Two of the three charges were not placed in the context of the extradition treaty.
    The theft of public gov’t information (3d charge) is not a crime in Hong Kong.
    No evidence was provided to back up the allegations.

    The issue of the Espionage Act charges being a political charge would have been an additional hurdle after the five failures above.

    There is much one could infer or speculate based on this total fail of an extradition attempt. I will stick to just one that arises with each disclosure in the NSA affair:

    Clearly the Obama administration and the USG in general have completely lost track of the Fourth Amendment and the related principles of law that date back to the Magna Carta.

    The right of the people to be secure in their persons, houses, papers, and effects, against unreasonable searches and seizures, shall not be violated, and no Warrants shall issue, but upon probable cause, supported by Oath or affirmation, and particularly describing the place to be searched, and the persons or things to be seized.

    No evidence = no probable cause + no particular name for the person == no warrant shall issue, It’s that simple and really it is quite sad that this is almost unnoticed in the coverage. Thanks for noticing.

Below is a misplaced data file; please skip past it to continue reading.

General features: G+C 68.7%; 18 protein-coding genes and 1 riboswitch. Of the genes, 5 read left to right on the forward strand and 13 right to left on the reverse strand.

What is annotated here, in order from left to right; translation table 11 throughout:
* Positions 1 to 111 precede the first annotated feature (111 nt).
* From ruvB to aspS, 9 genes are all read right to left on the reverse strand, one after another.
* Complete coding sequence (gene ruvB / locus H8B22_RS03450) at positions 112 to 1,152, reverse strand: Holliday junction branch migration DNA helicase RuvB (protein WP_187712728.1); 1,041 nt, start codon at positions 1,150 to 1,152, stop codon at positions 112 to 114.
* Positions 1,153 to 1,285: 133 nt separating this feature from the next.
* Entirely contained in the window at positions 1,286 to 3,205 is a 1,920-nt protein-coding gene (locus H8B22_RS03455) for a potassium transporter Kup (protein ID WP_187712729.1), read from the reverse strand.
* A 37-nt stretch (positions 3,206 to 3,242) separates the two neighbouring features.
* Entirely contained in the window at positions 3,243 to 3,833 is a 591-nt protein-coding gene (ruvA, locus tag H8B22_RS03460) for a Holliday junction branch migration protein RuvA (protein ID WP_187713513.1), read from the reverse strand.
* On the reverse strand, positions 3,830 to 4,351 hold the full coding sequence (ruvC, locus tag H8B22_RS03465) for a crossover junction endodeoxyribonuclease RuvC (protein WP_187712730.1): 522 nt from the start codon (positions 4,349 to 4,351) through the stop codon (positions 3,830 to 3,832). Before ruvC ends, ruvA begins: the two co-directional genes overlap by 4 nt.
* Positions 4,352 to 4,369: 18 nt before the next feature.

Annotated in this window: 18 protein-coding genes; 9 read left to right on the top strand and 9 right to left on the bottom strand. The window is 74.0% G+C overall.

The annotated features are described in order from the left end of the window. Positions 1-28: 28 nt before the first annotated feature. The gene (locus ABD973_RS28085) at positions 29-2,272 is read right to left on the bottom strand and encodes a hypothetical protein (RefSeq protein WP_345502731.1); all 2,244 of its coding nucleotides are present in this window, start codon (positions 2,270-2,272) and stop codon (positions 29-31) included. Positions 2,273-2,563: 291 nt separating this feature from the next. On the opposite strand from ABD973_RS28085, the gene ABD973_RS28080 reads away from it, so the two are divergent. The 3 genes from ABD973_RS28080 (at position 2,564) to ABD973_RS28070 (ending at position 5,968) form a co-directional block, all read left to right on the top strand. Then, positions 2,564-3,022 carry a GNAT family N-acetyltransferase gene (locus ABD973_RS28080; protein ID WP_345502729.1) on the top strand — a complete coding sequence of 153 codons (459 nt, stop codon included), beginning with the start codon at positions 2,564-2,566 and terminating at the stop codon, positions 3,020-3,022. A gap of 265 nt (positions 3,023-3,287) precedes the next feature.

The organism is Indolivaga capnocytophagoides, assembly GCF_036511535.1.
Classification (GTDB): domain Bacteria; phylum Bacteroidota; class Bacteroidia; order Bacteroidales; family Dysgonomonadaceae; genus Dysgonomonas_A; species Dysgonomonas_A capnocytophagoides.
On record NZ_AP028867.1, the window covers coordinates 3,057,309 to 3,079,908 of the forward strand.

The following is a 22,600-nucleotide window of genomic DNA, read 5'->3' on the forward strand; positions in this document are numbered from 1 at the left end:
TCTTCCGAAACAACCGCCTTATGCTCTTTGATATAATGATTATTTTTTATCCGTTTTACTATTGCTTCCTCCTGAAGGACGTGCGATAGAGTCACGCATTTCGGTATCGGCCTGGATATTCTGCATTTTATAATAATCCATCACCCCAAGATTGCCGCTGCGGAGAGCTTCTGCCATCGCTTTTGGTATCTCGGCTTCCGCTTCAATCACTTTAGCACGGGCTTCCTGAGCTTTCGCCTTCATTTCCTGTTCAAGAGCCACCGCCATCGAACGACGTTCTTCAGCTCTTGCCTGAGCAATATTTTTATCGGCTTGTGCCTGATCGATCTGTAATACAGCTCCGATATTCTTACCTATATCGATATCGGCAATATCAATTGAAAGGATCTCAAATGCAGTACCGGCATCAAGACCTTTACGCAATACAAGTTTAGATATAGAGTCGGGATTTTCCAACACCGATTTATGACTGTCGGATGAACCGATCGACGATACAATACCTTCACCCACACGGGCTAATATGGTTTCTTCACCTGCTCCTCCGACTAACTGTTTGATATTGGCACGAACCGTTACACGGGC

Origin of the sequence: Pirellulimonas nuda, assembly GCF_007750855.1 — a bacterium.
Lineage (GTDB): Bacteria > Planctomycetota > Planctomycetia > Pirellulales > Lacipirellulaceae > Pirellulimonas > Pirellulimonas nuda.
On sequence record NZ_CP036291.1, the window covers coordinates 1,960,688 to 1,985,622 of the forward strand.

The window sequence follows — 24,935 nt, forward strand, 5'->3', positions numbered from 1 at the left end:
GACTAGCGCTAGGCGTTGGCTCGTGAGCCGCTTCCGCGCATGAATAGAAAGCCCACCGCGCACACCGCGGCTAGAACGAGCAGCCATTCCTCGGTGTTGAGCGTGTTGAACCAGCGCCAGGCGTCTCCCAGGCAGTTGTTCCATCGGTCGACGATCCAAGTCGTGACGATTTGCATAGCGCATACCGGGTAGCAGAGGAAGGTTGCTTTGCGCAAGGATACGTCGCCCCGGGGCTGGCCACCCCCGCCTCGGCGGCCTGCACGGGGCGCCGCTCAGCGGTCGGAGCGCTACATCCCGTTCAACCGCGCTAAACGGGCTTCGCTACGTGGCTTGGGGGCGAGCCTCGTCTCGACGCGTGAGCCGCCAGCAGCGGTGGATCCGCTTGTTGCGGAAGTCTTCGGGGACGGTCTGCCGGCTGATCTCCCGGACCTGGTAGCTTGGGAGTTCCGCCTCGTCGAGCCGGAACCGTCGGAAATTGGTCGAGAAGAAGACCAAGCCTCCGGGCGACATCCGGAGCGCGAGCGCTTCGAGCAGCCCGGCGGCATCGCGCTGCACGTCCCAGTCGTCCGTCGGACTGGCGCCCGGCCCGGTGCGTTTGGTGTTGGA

5. x174 says:

    these are the people that steal information from everyone on the planet.

    they don’t know how to handle information.

    i believe that this particular episode should be raised high up in importance to show how careless and sloppy they are in their handling of information.

    information relevant to the proper identification for legal purposes.

    these buffoons should be called out, and hard; and taken out for their own gross incompetence.

    think “brazil,” the first scene when a typo misspells Archibald Tuttle so that it reads Archibald Buttle

  6. orionATL says:


    thanks for this.

    it is the first detailed list of errors i have seen.

    our own press, in their typical curry-favor fashion, are investigating little while avidly repeating official claptrap spouting from the u.s. gov.

  7. earlofhuntingdon says:

    What a hoot. Spelling matters, not that one could tell by the way the world’s lone superpower maintains what it calls its no-fly list, replete with its mismatched Smiths, Kennedys, Jangs and Mohammeds.

    Hong Kong, of course, is a former British colony. Among the ranks of European residents and tourists, anglicized names such as Swire, Jardine and Matheson abound. Snowden is a familiar English name. So, too, are its variants, such as Snowdon. There is an earl of the latter spelling, who was once married to the rebellious younger sister of the present Queen; there was once a Viscount Snowden, to name two.

    It would have been a gross miscarriage of justice to arrest and detain the wrong Mr. Snowden, regardless of how much Mr. Obama may want him. The Hong Kong government was duty bound to be meticulous, even if doing so was partly owing to Beijing (which controls HK’s foreign affairs) not being of one mind with Washington over what to do about someone who blew the whistle on NSA listening in on the world’s telecoms traffic. After all, Hong Kong only held the next thirty years of Edward Snowden’s life in its hands.